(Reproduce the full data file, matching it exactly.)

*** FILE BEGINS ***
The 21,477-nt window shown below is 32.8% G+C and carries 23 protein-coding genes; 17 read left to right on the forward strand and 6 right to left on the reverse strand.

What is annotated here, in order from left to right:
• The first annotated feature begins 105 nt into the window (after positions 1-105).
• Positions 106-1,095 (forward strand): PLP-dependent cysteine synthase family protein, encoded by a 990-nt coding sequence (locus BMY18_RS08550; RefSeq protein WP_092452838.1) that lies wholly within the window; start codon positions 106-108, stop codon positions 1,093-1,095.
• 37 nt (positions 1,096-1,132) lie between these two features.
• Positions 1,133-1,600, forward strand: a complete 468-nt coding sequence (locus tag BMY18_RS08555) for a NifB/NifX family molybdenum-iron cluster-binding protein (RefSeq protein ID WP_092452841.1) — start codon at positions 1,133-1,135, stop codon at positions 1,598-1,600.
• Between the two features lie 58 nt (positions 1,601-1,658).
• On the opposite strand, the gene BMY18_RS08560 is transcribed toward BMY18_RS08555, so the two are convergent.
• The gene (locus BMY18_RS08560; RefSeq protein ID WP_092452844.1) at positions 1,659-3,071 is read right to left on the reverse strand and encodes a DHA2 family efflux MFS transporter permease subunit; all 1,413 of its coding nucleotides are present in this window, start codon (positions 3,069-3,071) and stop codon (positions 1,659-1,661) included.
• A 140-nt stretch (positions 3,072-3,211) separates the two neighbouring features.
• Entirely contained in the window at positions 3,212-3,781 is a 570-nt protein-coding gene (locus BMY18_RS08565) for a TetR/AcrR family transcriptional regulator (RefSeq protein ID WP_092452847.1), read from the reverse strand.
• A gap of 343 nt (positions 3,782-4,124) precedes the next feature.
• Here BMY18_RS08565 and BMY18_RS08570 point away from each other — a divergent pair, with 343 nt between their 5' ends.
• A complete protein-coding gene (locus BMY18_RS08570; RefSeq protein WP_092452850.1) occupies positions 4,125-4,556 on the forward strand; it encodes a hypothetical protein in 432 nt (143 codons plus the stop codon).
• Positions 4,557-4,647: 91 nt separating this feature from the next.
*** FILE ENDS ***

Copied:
The 21,477-nt window shown below is 32.8% G+C and carries 23 protein-coding genes; 17 read left to right on the forward strand and 6 right to left on the reverse strand.

What is annotated here, in order from left to right:
• The first annotated feature begins 105 nt into the window (after positions 1-105).
• Positions 106-1,095 (forward strand): PLP-dependent cysteine synthase family protein, encoded by a 990-nt coding sequence (locus BMY18_RS08550; RefSeq protein WP_092452838.1) that lies wholly within the window; start codon positions 106-108, stop codon positions 1,093-1,095.
• 37 nt (positions 1,096-1,132) lie between these two features.
• Positions 1,133-1,600, forward strand: a complete 468-nt coding sequence (locus tag BMY18_RS08555) for a NifB/NifX family molybdenum-iron cluster-binding protein (RefSeq protein ID WP_092452841.1) — start codon at positions 1,133-1,135, stop codon at positions 1,598-1,600.
• Between the two features lie 58 nt (positions 1,601-1,658).
• On the opposite strand, the gene BMY18_RS08560 is transcribed toward BMY18_RS08555, so the two are convergent.
• The gene (locus BMY18_RS08560; RefSeq protein ID WP_092452844.1) at positions 1,659-3,071 is read right to left on the reverse strand and encodes a DHA2 family efflux MFS transporter permease subunit; all 1,413 of its coding nucleotides are present in this window, start codon (positions 3,069-3,071) and stop codon (positions 1,659-1,661) included.
• A 140-nt stretch (positions 3,072-3,211) separates the two neighbouring features.
• Entirely contained in the window at positions 3,212-3,781 is a 570-nt protein-coding gene (locus BMY18_RS08565) for a TetR/AcrR family transcriptional regulator (RefSeq protein ID WP_092452847.1), read from the reverse strand.
• A gap of 343 nt (positions 3,782-4,124) precedes the next feature.
• Here BMY18_RS08565 and BMY18_RS08570 point away from each other — a divergent pair, with 343 nt between their 5' ends.
• A complete protein-coding gene (locus BMY18_RS08570; RefSeq protein WP_092452850.1) occupies positions 4,125-4,556 on the forward strand; it encodes a hypothetical protein in 432 nt (143 codons plus the stop codon).
• Positions 4,557-4,647: 91 nt separating this feature from the next.